Illinois governor vetoes captive bill
Illinois governor Bruce Rauner has vetoed legislation that would overhaul the Illinois Insurance code and update its captive insurance law to be more attractive to companies that use captives.
Senate Bill 1737 not only aims to amend Illinois' insurance law to make its captive insurance regulation in line with other states, it reforms the state's handling of reinsurers to conform with best practices, and adds flexibility to the process of dividing domestic stock companies.
For captives, the bill would set new minimum captive capital and surplus requirements - a $250,000 minimum for pure captives, $500,000 for industrial insured captives, and $750,000 for group captives.
However, Rauner suggested the bill would impose detrimental limitations on certain types of health coverage upon Illinois consumers
Rauner applauded portions of the legislation as being both necessary and wise, such as the provision that brings Illinois in line with national and international accreditation standards for reinsurers.
"The changes in collateral requirements are based on a tested model and will bring Illinois in equivalence with international regulatory frameworks," said Rauner. "Similarly, the updates to the captive insurance regulatory structure are in line with other states, and will help Illinois overcome its competitive disadvantage in attracting the companies that offer this product to Illinois businesses. It also further increases clarity for domestic stock companies undergoing corporate divisions. However, this legislation imposes concerning additional regulatory barriers to short-term limited-duration health plans (STLDs) and workers' compensation insurance."
Rauner explained that STLDs are used to cover individuals that may experience a gap in longer term coverage options, such as between jobs with employer-sponsored plans. He noted that they are exempt from certain mandates under federal law, and often offer participants lower costs, more flexible coverage, and broader access to providers than traditional individual market plans.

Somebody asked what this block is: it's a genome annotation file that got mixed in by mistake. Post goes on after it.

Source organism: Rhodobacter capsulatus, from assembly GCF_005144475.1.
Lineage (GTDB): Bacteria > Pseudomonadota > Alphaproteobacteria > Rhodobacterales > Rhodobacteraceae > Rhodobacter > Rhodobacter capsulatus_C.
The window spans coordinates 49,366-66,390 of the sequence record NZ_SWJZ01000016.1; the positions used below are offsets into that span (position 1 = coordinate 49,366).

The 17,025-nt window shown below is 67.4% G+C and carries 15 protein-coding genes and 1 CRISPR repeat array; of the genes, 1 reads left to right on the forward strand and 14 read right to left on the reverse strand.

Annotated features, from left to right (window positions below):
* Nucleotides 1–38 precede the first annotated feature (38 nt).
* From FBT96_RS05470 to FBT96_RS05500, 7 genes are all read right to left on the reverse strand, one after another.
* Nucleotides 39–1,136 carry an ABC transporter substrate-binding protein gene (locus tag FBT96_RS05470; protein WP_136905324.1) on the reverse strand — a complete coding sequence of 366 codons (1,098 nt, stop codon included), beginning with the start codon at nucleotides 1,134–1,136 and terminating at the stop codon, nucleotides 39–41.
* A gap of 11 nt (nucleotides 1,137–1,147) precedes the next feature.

"This legislation would impose numerous restrictions on these plans, including strict maximum time frames and prohibitions on renewal," Rauner continued. "I recognise concerns that certain STLDs have not always been clear in their terms and coverage, but ultimately broad restrictions such as those contained in Senate Bill 1737 will reduce consumer plan choice as well as the availability of STLD options in Illinois. The scope of STLDs has recently been debated at the federal level, and we should look to be consistent with the regulatory structures of other states and the federal government, as further regulation will create barriers to Illinoisans' access to the health care plans that best fit their needs."
Rauner also suggested the bill includes unnecessary new restrictions on rate-setting in the Illinois workers' compensation insurance industry.
"Illinois has one of the country's most competitive markers for workers' compensation insurance, which has a history of modulating rates through market dynamics. This legislation, much like other workers' compensation legislation passed by the General Assembly in recent years, demonstrates a misunderstanding of the true cost drivers in our system and increases regulation to the detriment of Illinois businesses and individuals, to whom additional costs will inevitably be passed on."